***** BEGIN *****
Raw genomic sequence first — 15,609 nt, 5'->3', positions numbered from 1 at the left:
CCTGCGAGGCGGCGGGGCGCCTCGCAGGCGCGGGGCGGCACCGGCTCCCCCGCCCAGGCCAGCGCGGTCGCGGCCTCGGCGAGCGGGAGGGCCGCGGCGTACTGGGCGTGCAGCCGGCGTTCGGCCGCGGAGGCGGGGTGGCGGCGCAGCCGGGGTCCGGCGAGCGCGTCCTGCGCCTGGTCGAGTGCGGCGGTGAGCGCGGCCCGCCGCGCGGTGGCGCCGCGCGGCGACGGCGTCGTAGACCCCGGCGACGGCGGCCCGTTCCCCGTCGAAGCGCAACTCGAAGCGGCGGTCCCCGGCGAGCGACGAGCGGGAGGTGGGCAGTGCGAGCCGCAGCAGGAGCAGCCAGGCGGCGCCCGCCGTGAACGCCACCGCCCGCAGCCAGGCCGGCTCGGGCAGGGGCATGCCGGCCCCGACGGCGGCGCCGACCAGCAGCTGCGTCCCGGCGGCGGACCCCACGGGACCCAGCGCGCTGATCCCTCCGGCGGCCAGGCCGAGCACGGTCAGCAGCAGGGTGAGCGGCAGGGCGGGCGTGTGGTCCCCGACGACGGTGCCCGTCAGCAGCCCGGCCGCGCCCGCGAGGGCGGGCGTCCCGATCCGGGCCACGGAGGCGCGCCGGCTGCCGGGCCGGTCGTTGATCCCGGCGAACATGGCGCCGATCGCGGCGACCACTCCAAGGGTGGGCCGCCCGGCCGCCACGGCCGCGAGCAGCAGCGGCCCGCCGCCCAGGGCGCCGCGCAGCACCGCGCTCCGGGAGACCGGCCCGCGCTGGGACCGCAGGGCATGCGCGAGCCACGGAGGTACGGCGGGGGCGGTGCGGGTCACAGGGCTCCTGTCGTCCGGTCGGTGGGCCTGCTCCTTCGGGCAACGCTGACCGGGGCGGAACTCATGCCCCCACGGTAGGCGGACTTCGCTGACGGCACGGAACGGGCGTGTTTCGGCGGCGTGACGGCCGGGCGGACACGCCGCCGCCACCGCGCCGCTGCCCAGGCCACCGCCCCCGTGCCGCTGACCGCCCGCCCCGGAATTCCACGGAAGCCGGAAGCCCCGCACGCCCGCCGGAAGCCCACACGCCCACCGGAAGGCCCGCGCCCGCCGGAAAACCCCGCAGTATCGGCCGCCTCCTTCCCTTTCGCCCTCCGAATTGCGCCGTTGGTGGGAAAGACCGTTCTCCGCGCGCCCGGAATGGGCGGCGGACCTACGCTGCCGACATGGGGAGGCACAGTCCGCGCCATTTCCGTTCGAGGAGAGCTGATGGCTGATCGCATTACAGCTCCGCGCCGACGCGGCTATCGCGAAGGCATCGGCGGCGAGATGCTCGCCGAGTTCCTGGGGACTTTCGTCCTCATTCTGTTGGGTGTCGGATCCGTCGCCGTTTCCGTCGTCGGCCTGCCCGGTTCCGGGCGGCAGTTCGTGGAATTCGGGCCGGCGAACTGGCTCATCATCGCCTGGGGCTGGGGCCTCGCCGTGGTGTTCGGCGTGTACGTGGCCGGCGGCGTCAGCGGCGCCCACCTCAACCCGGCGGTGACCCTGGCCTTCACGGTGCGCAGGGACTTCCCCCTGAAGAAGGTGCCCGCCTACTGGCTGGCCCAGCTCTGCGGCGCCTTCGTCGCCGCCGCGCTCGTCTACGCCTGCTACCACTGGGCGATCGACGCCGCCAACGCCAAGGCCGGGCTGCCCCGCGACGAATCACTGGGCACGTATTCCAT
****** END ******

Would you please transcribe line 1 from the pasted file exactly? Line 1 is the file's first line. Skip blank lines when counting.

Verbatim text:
Raw genomic sequence first — 15,609 nt, 5'->3', positions numbered from 1 at the left: